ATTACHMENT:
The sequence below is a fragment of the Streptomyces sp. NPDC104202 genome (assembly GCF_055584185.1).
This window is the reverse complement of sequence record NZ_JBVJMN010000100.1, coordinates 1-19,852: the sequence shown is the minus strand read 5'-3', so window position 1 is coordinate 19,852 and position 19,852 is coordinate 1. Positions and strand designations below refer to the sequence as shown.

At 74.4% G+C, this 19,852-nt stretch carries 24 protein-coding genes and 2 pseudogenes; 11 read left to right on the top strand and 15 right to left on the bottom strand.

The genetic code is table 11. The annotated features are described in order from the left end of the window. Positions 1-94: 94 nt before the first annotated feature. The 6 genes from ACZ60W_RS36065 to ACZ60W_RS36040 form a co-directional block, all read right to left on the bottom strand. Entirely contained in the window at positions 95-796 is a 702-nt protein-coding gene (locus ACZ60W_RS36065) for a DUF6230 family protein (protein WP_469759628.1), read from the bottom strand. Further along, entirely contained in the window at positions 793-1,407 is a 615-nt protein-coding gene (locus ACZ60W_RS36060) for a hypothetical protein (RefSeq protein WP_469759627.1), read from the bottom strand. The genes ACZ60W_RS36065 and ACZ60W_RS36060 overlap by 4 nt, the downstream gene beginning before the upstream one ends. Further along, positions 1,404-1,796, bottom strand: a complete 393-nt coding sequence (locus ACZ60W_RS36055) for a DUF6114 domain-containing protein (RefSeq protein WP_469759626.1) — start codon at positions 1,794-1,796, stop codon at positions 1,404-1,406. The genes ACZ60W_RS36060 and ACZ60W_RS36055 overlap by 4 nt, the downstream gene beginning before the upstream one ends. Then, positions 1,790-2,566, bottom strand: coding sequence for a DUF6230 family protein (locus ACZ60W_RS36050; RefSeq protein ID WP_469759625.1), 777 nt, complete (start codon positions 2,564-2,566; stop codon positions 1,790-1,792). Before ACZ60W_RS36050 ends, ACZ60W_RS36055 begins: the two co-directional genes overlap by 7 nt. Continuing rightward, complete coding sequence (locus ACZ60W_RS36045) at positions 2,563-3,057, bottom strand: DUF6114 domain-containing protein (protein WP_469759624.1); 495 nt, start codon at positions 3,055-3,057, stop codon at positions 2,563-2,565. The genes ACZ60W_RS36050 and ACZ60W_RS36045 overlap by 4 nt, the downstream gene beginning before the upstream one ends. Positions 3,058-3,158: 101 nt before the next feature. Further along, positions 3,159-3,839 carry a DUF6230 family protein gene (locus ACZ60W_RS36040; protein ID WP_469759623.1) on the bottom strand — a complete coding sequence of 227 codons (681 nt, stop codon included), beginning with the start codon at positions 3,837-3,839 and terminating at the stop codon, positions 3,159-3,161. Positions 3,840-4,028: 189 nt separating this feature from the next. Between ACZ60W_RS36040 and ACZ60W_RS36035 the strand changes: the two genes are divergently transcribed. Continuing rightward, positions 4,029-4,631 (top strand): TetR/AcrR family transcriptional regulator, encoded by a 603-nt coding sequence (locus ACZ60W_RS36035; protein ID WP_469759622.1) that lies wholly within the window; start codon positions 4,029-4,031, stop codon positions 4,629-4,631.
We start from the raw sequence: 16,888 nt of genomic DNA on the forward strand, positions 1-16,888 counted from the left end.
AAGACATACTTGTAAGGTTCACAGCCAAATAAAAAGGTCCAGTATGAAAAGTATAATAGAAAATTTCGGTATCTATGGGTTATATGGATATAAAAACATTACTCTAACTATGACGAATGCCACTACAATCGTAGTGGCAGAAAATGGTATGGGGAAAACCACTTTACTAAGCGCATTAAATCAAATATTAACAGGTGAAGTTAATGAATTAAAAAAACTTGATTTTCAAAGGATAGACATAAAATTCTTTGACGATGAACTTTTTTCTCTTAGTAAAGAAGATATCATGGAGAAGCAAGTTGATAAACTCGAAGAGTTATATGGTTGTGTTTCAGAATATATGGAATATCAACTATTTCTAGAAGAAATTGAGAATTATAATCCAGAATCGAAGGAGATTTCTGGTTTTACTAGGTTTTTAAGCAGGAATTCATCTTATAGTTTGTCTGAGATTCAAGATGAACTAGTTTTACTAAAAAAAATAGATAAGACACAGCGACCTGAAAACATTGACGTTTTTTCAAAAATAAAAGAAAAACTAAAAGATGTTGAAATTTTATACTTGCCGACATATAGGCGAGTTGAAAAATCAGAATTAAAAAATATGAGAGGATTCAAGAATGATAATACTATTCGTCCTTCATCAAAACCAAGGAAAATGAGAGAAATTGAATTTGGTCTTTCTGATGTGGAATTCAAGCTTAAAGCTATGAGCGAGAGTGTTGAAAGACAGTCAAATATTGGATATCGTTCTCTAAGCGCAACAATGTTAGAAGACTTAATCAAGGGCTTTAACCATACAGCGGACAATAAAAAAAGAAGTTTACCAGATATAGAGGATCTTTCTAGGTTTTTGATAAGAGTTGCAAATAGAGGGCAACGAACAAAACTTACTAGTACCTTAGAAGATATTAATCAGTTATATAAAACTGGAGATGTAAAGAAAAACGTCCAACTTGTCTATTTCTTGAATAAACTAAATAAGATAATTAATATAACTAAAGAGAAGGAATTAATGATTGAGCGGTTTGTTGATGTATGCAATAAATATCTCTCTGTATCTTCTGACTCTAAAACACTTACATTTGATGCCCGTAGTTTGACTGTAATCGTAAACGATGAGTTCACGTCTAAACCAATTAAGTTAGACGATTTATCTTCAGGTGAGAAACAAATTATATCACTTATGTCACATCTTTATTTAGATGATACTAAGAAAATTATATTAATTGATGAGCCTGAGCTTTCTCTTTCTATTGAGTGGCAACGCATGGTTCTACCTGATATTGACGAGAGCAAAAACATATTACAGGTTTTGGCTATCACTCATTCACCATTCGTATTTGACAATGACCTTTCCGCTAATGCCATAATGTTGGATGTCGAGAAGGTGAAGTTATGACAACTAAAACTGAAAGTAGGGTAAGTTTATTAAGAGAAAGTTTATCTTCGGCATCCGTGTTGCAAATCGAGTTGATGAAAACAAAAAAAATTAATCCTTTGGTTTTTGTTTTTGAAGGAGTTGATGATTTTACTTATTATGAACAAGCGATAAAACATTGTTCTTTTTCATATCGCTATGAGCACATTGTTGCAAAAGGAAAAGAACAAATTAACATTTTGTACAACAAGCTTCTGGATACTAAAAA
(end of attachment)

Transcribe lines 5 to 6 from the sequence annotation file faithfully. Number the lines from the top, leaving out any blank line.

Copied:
We start from the raw sequence: 16,888 nt of genomic DNA on the forward strand, positions 1-16,888 counted from the left end.
AAGACATACTTGTAAGGTTCACAGCCAAATAAAAAGGTCCAGTATGAAAAGTATAATAGAAAATTTCGGTATCTATGGGTTATATGGATATAAAAACATTACTCTAACTATGACGAATGCCACTACAATCGTAGTGGCAGAAAATGGTATGGGGAAAACCACTTTACTAAGCGCATTAAATCAAATATTAACAGGTGAAGTTAATGAATTAAAAAAACTTGATTTTCAAAGGATAGACATAAAATTCTTTGACGATGAACTTTTTTCTCTTAGTAAAGAAGATATCATGGAGAAGCAAGTTGATAAACTCGAAGAGTTATATGGTTGTGTTTCAGAATATATGGAATATCAACTATTTCTAGAAGAAATTGAGAATTATAATCCAGAATCGAAGGAGATTTCTGGTTTTACTAGGTTTTTAAGCAGGAATTCATCTTATAGTTTGTCTGAGATTCAAGATGAACTAGTTTTACTAAAAAAAATAGATAAGACACAGCGACCTGAAAACATTGACGTTTTTTCAAAAATAAAAGAAAAACTAAAAGATGTTGAAATTTTATACTTGCCGACATATAGGCGAGTTGAAAAATCAGAATTAAAAAATATGAGAGGATTCAAGAATGATAATACTATTCGTCCTTCATCAAAACCAAGGAAAATGAGAGAAATTGAATTTGGTCTTTCTGATGTGGAATTCAAGCTTAAAGCTATGAGCGAGAGTGTTGAAAGACAGTCAAATATTGGATATCGTTCTCTAAGCGCAACAATGTTAGAAGACTTAATCAAGGGCTTTAACCATACAGCGGACAATAAAAAAAGAAGTTTACCAGATATAGAGGATCTTTCTAGGTTTTTGATAAGAGTTGCAAATAGAGGGCAACGAACAAAACTTACTAGTACCTTAGAAGATATTAATCAGTTATATAAAACTGGAGATGTAAAGAAAAACGTCCAACTTGTCTATTTCTTGAATAAACTAAATAAGATAATTAATATAACTAAAGAGAAGGAATTAATGATTGAGCGGTTTGTTGATGTATGCAATAAATATCTCTCTGTATCTTCTGACTCTAAAACACTTACATTTGATGCCCGTAGTTTGACTGTAATCGTAAACGATGAGTTCACGTCTAAACCAATTAAGTTAGACGATTTATCTTCAGGTGAGAAACAAATTATATCACTTATGTCACATCTTTATTTAGATGATACTAAGAAAATTATATTAATTGATGAGCCTGAGCTTTCTCTTTCTATTGAGTGGCAACGCATGGTTCTACCTGATATTGACGAGAGCAAAAACATATTACAGGTTTTGGCTATCACTCATTCACCATTCGTATTTGACAATGACCTTTCCGCTAATGCCATAATGTTGGATGTCGAGAAGGTGAAGTTATGACAACTAAAACTGAAAGTAGGGTAAGTTTATTAAGAGAAAGTTTATCTTCGGCATCCGTGTTGCAAATCGAGTTGATGAAAACAAAAAAAATTAATCCTTTGGTTTTTGTTTTTGAAGGAGTTGATGATTTTACTTATTATGAACAAGCGATAAAACATTGTTCTTTTTCATATCGCTATGAGCACATTGTTGCAAAAGGAAAAGAACAAATTAACATTTTGTACAACAAGCTTCTGGATACTAAAAA